7. Nurture and reward customer loyalty
Loyalty is rewarding.
There are many ways to cultivate loyalty, including rewards programs, personalization, upselling, and membership perks.
One effective DTC strategy is the “just because” email.
Brands do this as a way of showing both their appreciation and thanks to their customers. Through the principle of marketing psychology called reciprocity, customers are likely to do something for a brand that did something for them.
Examples of Successful DTC Brands
Warby Parker (Best in Customer Experience)
Warby Parker is one of the gold standards of DTC marketing.
The eyewear company was founded in 2010 to challenge the traditional retail-reliant eyewear industry. Before Warby Parker, eyeglasses were almost a luxury buy with high price tags. This was primarily due to a near-monopoly in the eyewear industry by the Luxottica conglomerate that designed and manufactured about 80% of the high-end eyewear.
Luxottica also owns brands such as Ray-Ban, Oakley, Lenscrafters, Pearle Vision, and Sunglass Hut.
Many eyewear manufacturers go through Luxottica and pay licensing fees to get retail distribution and display support. All these go-to-market costs eventually had to trickle down to the consumers.
In Warby Parker’s view, the prevailing expensive, bloated supply chain was holding the entire industry hostage.
The company decided to integrate vertically and worked out to own or control its entire supply chain.
By designing its frames, Warby Parker immediately eliminated the licensing fees. The company also sources raw materials inventory, reducing third-party supply chain costs.
Additionally, they began selling directly to consumers through a digital storefront. This allowed them to control 100% of the customer experience and eliminate the cost of retail display and storage.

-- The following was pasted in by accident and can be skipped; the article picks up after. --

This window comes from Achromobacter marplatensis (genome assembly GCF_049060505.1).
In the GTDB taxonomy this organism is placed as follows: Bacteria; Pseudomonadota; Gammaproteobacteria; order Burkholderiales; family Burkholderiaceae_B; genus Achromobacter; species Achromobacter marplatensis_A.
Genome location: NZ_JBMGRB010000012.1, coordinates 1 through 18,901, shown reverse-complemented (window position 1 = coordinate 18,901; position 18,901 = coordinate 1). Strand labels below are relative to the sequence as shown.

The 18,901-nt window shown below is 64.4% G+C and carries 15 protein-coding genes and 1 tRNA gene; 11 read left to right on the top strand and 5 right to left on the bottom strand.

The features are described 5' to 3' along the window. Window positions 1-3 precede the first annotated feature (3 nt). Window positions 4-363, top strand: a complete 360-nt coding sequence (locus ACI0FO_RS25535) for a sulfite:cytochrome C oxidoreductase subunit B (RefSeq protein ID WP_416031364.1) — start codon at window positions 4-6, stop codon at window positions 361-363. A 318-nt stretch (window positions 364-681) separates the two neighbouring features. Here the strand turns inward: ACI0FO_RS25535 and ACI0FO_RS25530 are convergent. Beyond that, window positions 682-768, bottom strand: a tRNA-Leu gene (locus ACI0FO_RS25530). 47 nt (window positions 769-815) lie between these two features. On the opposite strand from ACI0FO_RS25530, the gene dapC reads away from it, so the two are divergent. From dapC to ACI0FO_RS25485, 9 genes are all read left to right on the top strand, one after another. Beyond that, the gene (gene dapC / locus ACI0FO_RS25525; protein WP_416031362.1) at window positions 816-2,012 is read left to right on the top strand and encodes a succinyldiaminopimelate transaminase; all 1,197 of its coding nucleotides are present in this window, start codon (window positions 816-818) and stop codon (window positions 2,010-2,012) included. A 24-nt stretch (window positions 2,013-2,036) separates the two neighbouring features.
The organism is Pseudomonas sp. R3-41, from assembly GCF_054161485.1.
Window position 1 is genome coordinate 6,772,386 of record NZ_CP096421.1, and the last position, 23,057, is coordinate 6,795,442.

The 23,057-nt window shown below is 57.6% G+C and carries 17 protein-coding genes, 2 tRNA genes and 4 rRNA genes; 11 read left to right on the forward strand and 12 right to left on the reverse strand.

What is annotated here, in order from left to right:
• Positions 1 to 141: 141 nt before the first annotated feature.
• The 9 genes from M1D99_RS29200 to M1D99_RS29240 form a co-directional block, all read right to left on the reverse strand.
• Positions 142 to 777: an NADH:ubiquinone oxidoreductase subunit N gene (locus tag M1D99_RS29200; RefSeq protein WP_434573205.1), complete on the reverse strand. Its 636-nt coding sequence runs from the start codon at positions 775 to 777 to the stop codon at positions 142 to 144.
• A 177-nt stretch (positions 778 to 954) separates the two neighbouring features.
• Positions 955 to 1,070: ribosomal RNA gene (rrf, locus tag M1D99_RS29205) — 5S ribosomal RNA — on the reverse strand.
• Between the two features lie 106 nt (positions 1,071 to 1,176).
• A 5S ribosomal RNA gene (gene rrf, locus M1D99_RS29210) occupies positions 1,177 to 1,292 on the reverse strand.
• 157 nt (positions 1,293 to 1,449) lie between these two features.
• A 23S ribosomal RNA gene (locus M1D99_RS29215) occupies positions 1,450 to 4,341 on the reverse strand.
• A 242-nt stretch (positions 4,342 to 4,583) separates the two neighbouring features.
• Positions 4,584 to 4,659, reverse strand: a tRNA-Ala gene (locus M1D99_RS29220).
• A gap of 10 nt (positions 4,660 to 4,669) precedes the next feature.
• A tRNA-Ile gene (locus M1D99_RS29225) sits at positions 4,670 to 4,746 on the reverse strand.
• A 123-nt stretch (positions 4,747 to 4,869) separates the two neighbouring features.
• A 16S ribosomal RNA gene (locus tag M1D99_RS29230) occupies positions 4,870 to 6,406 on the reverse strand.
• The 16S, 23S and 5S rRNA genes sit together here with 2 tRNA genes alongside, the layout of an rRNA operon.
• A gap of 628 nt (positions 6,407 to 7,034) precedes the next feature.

One other key ingredient to Warby Parker’s success: the buying experience.
Here’s how the buying experience looks:
- The customer selects five frames from the website,
- receives them by mail,
- chooses one or more after trying them on, and
- submits their final order online.
The price includes shipping. Glasses can be exchanged or returned within 30 days of purchase.
Their eCommerce packaging is stunning, and shipping is prompt.
Lastly, it’s no coincidence that Warby Parker’s Customer Experience team is the largest.
Warby Parker can gather feedback and analyze customer behavior by engaging directly with customers. They can respond to that data and improve the experience quicker than most traditional brands.
Barkbox (Best in Personalization)
While dogs aren’t paying customers, the company creatively turned its marketing strategy on its head by approaching it from a dog’s perspective.
This resulted in a unique personalization strategy that appeals to both pets and owners.
Barkbox wisely tailor-designed its outreach strategy to every owner’s preferences but was thoughtful and intuitive enough to make the product — the actual box — customizable and tailored to each dog’s requirements.
The company understood that no two customers (or dogs, for that matter) are entirely alike. So they made personalized offerings their priority through direct conversations with customers (pet owners).
They rely on customers’ feedback to develop gift boxes that consider favorite treats, playstyles, allergies, and sizes.
Barkbox sends over 120,000 boxes monthly to (happy) dogs and happier fur-parents who get exactly what they want.
Companies that succeed with direct-to-consumer marketing understand each customer is unique and work to build marketing campaigns and customer experiences that reflect a more personalized and human approach to their strategies.
We regularly update this direct-to-consumer marketing guide. We most recently updated this guide on September 20, 2022.